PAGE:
Crash Landing

- PETER SALTSMAN Editor-in-chief

AS IT HAPPENS, my first job in publishing was at this very magazine, many years ago, as a freshfaced and expectant summer intern. I had always wanted to work at a men’s magazine, and I was eager to make an impression. One of the better tasks back then was to assist the editors in picking up and dropping off press cars for review. This was an excellent perk. Who else, I asked my 22-year-old self, gets to drive around in expensive and powerful cars and call it work? And who else got to spend half a day out of the office? What a privilege.

Sometimes I would combine duties, taking a loaner car out for an afternoon mail run or to an interview. One rainy afternoon, after too much coffee and the onslaught of a splitting headache, I jumped into a press car and headed off towards the post office. It was difficult to park near there, and as I approached I realized I was in the wrong lane. So I signalled, glanced at my mirrors, and changed lanes — right into the Volkswagen Golf coming up beside me. I heard the crunch of metal almost before it happened. I was mortified. I pulled over and made what still ranks among the most awkward phone calls of my life, telling my boss what I’d done. It was my first (and to this day only, I might add) car accident. I surveyed the damage and mentally tried to tally the repair bill, wondering if the car company’s insurance even covered trembling undergradu­ates. I can still recall the shape and depth of the dent on the car’s wheel well — not the impression I had meant to leave at all. Surely my budding magazine career was over.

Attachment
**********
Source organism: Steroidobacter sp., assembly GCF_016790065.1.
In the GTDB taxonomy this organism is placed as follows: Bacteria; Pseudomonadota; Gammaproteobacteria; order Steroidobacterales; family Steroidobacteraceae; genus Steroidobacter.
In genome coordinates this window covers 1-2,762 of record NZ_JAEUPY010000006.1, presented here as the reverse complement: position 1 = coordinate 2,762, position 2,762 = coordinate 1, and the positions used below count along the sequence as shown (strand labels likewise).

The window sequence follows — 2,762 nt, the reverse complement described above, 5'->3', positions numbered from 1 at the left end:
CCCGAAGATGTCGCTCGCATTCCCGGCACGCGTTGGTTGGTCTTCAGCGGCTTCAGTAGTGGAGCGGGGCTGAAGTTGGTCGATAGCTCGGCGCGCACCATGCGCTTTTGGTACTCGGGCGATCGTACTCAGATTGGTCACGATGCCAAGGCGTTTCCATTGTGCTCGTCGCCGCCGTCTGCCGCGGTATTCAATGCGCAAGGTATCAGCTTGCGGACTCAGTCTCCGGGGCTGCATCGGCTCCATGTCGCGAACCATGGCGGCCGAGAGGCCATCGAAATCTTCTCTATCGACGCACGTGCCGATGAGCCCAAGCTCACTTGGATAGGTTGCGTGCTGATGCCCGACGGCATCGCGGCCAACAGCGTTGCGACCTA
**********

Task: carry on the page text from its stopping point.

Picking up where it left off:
Many years — and much hard work and grovelling — later, it seems that crash was just the beginning. Proof, maybe, that a little luck and goodwill can go an awful long way. That summer ended and, with the coming of fall, I began a new and exciting chapter. This fall I start another one, here again with you.

In this issue, we build on these themes of time, success, and new beginnings. You’ll find insights from men like Bruce Mau, who is using his vision and his profile to change the world — and from writers like Ben Kaplan, who finds the best way to mark the passage of time is by escaping to Las Vegas with his dad. Both men are plowing forward in their different ways — we all are, so best to make the most of it. It should be a good ride — hopefully with no major accidents.

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